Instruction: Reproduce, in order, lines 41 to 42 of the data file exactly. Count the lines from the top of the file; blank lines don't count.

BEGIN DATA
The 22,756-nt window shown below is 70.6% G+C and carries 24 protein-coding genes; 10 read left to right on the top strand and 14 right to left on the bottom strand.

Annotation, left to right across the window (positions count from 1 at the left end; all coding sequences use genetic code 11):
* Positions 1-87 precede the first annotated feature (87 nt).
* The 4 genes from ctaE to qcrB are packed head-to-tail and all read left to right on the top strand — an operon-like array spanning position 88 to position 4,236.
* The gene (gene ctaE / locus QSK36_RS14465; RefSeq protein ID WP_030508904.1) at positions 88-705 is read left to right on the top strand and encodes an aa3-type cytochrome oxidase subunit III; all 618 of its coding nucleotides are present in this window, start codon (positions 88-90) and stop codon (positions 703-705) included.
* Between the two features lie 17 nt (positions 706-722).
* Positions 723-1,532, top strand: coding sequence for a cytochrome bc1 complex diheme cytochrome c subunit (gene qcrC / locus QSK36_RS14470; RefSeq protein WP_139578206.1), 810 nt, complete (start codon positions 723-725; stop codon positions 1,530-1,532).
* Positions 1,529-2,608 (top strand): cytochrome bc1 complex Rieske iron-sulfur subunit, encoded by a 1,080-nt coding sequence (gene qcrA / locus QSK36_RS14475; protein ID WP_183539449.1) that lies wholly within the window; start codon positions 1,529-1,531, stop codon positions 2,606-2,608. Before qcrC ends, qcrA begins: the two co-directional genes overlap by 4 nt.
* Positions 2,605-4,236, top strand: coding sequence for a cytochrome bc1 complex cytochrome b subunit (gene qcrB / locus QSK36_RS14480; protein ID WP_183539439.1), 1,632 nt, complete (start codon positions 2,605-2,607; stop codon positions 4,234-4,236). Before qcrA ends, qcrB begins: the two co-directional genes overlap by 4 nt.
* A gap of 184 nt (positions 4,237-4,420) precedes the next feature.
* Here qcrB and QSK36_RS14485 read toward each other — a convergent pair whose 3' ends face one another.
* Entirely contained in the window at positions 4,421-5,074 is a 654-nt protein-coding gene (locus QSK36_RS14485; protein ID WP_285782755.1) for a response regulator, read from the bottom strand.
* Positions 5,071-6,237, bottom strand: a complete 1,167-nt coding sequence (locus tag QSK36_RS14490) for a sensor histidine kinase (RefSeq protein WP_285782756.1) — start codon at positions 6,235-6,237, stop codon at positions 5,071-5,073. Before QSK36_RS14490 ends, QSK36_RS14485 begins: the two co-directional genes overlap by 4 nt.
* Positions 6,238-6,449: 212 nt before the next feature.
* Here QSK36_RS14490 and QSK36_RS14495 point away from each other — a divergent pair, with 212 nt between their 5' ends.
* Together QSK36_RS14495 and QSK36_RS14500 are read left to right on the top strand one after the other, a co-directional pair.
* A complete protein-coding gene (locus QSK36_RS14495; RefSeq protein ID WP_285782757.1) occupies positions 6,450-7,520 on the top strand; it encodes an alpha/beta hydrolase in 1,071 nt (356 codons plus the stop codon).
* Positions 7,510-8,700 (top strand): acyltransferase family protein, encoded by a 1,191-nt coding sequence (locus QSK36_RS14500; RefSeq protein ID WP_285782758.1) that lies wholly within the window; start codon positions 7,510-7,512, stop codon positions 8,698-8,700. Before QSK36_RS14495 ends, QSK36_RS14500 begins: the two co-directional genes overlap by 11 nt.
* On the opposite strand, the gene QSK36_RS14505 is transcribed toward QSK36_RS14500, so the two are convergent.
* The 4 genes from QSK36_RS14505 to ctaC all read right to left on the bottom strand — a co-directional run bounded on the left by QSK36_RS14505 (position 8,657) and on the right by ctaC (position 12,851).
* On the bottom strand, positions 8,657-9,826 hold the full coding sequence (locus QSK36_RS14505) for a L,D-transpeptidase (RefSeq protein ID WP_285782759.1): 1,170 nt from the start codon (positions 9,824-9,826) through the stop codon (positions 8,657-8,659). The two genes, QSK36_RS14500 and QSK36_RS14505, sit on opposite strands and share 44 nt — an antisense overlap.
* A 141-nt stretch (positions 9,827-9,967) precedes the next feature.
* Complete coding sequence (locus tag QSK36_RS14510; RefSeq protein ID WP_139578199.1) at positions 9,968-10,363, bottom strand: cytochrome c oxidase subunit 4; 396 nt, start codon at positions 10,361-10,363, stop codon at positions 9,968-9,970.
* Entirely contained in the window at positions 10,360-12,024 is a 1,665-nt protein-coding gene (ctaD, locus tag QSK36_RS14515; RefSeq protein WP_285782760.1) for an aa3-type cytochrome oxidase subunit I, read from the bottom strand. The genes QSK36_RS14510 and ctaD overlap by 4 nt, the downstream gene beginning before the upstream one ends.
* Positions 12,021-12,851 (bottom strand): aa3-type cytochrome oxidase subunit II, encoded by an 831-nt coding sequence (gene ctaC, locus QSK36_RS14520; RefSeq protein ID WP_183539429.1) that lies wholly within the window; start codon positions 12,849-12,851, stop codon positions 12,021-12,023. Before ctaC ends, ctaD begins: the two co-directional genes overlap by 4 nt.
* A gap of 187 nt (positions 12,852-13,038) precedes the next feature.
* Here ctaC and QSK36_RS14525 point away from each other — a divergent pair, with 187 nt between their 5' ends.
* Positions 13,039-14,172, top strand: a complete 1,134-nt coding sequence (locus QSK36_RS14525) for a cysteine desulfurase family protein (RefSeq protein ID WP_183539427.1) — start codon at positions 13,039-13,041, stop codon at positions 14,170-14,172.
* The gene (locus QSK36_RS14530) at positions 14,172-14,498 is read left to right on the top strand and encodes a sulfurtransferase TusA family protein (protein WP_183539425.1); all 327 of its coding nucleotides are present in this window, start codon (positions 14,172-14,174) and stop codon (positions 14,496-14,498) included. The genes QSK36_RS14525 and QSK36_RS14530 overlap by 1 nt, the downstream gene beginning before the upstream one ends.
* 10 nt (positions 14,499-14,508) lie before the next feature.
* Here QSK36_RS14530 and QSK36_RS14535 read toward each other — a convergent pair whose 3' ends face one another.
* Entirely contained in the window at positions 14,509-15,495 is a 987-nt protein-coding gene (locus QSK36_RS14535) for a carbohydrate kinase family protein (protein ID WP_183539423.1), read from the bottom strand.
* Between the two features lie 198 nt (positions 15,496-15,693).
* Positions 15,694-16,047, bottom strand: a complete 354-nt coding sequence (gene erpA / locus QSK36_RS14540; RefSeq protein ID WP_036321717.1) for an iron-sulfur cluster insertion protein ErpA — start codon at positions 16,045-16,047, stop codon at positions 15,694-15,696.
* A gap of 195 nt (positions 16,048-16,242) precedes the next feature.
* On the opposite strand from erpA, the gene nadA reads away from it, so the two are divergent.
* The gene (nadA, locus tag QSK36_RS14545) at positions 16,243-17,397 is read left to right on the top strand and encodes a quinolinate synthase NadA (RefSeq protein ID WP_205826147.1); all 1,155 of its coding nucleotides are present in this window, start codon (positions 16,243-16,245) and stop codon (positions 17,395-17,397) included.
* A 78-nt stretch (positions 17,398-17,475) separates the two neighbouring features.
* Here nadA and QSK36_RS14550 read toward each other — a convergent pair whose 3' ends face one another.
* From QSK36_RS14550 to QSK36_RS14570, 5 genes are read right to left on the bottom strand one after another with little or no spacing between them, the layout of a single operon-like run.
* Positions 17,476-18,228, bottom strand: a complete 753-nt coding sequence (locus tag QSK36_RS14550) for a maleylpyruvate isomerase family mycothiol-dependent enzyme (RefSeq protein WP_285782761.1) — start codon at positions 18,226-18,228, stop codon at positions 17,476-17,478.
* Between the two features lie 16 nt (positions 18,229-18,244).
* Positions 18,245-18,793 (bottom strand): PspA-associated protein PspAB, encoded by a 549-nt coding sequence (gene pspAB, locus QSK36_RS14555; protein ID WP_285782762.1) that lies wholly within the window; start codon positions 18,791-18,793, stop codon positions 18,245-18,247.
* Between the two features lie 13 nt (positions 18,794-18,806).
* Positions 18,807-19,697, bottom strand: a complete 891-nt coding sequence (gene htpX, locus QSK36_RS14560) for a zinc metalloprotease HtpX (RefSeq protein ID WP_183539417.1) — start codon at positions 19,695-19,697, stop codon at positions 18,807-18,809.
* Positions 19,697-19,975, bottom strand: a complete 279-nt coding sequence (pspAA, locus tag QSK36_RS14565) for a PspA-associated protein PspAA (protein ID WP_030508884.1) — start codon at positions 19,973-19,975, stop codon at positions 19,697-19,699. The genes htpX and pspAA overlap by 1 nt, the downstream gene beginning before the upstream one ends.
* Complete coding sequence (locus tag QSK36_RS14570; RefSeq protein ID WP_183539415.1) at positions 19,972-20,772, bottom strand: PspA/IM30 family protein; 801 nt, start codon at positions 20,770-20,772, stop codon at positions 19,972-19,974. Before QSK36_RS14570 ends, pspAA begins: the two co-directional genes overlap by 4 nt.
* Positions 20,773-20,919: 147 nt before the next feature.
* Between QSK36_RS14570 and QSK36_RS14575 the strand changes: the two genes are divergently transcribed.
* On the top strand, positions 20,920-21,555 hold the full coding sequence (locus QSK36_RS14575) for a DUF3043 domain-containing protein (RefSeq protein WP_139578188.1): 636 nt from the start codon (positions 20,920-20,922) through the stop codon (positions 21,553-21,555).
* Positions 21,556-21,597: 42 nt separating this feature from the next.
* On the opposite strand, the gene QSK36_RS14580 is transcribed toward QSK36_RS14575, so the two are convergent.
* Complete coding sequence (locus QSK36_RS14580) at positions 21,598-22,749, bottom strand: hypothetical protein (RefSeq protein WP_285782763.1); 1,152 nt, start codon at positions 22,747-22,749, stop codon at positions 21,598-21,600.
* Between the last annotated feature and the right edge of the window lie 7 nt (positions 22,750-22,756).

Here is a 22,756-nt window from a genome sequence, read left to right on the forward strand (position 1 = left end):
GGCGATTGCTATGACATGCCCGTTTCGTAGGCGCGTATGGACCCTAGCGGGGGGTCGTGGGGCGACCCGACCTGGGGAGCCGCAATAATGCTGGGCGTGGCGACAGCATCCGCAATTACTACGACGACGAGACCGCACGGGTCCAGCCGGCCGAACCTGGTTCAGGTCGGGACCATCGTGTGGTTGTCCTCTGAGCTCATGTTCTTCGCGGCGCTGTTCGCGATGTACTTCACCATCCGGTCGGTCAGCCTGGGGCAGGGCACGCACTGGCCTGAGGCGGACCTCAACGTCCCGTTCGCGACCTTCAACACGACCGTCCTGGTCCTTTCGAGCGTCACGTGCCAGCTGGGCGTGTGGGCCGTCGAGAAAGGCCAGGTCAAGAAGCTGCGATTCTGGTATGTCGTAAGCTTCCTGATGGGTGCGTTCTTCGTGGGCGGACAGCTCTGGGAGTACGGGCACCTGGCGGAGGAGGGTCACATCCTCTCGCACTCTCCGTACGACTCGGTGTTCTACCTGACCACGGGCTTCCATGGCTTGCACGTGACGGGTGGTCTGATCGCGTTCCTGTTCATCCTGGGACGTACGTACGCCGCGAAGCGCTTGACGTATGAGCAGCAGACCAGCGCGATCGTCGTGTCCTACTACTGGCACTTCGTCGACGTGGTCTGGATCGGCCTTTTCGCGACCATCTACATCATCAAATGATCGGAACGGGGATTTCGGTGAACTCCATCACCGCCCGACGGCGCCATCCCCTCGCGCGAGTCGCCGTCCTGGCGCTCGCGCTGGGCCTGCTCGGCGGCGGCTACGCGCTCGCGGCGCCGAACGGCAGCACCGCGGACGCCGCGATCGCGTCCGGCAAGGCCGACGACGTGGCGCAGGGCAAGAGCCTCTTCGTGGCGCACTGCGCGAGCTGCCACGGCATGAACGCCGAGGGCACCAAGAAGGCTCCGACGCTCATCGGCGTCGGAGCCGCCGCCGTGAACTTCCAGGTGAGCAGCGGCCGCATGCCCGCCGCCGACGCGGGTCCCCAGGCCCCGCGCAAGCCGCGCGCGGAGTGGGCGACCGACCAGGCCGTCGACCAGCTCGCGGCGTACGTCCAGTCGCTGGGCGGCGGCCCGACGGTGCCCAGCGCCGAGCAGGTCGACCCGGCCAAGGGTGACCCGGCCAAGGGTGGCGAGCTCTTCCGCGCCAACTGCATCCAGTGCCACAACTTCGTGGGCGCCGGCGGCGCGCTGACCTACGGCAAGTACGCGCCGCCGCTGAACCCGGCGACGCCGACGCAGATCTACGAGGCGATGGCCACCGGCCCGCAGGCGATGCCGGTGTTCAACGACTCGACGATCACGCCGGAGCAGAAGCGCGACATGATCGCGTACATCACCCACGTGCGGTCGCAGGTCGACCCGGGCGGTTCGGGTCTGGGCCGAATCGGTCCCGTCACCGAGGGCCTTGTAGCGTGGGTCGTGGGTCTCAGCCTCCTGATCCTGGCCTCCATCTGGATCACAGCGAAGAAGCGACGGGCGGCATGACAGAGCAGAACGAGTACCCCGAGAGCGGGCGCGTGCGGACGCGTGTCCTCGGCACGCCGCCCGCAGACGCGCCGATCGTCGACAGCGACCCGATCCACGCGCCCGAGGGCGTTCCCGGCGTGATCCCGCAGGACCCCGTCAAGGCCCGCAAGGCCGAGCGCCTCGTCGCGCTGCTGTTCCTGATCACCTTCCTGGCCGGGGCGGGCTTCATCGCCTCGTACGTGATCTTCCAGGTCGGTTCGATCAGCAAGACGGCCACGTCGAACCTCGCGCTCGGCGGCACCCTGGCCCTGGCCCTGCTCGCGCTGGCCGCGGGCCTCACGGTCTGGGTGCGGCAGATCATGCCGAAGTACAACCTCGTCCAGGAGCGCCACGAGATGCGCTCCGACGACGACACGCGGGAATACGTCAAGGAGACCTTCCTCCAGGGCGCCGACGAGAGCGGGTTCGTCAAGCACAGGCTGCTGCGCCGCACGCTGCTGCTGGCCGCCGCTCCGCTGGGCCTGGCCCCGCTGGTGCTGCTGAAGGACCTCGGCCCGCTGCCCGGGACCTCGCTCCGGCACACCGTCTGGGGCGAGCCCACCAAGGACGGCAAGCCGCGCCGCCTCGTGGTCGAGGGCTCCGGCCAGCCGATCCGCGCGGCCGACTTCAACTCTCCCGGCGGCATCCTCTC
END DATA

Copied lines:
* Positions 17,476-18,228, bottom strand: a complete 753-nt coding sequence (locus tag QSK36_RS14550) for a maleylpyruvate isomerase family mycothiol-dependent enzyme (RefSeq protein WP_285782761.1) — start codon at positions 18,226-18,228, stop codon at positions 17,476-17,478.
* Between the two features lie 16 nt (positions 18,229-18,244).